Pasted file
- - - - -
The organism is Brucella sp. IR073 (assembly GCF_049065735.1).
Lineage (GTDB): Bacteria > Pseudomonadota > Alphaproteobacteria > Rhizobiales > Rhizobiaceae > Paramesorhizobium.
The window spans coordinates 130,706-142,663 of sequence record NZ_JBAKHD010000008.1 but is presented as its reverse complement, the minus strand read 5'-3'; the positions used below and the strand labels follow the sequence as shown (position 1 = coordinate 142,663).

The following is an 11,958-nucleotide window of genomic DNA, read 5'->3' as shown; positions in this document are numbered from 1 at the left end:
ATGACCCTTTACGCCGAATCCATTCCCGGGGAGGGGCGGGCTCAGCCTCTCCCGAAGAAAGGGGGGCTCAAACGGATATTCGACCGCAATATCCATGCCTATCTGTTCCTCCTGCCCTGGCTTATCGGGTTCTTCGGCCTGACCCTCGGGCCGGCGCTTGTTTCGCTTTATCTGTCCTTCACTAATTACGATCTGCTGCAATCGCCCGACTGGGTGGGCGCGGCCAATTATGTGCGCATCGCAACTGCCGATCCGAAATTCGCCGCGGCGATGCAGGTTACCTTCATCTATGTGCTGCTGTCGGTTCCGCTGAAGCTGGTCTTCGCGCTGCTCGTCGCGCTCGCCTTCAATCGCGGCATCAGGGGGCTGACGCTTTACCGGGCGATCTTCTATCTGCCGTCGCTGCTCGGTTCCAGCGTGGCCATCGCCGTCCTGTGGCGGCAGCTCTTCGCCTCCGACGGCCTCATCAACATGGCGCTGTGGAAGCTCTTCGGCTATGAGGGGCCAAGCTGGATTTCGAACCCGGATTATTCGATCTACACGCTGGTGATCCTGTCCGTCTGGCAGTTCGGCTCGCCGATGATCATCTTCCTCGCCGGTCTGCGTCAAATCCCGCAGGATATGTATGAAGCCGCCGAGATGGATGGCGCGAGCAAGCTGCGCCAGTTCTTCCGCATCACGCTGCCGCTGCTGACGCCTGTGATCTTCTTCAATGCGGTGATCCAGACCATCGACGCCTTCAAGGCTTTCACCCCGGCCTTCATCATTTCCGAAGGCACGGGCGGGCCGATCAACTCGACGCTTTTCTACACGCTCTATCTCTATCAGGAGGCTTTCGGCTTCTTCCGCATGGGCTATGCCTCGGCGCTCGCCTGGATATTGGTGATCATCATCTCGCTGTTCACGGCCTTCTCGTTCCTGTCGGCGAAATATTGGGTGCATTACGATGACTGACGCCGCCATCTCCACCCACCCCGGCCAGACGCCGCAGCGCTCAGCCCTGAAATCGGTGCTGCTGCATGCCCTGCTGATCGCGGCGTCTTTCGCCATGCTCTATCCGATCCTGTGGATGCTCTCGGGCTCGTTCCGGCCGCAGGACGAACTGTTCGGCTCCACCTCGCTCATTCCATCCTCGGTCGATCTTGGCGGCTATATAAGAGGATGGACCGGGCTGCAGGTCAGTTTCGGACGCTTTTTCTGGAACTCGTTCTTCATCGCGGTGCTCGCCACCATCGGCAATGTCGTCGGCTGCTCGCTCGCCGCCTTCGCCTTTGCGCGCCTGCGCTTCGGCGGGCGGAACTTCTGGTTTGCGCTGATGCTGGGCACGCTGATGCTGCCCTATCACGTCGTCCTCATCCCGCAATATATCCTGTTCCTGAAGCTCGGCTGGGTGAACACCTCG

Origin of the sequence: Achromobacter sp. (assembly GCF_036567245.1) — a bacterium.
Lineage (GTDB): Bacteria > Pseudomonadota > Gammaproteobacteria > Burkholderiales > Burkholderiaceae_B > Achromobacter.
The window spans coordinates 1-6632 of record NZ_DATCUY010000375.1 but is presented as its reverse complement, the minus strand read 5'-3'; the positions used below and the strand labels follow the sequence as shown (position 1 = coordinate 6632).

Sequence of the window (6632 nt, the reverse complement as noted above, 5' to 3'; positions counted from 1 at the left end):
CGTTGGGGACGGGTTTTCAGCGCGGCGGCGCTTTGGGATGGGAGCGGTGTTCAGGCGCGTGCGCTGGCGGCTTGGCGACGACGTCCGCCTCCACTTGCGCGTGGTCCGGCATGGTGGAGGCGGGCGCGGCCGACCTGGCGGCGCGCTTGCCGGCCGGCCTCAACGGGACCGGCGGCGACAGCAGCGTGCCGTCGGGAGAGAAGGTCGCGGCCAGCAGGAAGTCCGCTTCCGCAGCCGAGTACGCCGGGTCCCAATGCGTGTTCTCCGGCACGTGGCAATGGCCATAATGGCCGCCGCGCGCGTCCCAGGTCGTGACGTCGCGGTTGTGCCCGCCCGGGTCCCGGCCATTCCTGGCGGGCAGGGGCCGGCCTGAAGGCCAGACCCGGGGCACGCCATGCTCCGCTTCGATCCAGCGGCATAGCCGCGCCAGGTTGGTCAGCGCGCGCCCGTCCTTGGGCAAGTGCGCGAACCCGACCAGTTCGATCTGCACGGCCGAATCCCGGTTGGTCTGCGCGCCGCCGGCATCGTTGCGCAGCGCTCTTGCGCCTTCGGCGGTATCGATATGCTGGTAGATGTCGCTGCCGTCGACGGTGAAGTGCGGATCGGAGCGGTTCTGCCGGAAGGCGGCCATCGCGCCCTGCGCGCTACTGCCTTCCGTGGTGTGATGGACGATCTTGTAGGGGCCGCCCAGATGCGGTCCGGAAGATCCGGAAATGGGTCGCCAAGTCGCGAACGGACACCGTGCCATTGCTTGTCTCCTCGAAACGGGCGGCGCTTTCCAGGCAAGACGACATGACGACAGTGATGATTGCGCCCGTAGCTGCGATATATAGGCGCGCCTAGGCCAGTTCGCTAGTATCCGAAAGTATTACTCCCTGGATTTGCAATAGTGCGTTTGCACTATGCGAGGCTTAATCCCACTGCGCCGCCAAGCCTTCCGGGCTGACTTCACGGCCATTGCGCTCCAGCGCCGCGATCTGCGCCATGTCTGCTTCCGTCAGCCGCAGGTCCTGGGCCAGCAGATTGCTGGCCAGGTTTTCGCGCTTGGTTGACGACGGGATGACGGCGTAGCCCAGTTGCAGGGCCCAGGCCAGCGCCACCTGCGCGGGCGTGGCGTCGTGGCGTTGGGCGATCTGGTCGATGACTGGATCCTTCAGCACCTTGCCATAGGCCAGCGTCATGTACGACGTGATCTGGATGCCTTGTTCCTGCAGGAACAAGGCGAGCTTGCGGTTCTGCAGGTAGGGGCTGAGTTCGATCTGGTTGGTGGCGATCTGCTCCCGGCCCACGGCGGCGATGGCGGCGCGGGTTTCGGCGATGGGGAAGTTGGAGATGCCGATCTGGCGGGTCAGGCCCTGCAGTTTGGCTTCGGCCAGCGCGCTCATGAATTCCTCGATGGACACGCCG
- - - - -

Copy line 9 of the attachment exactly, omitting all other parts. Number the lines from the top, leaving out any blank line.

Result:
Sequence of the window (6632 nt, the reverse complement as noted above, 5' to 3'; positions counted from 1 at the left end):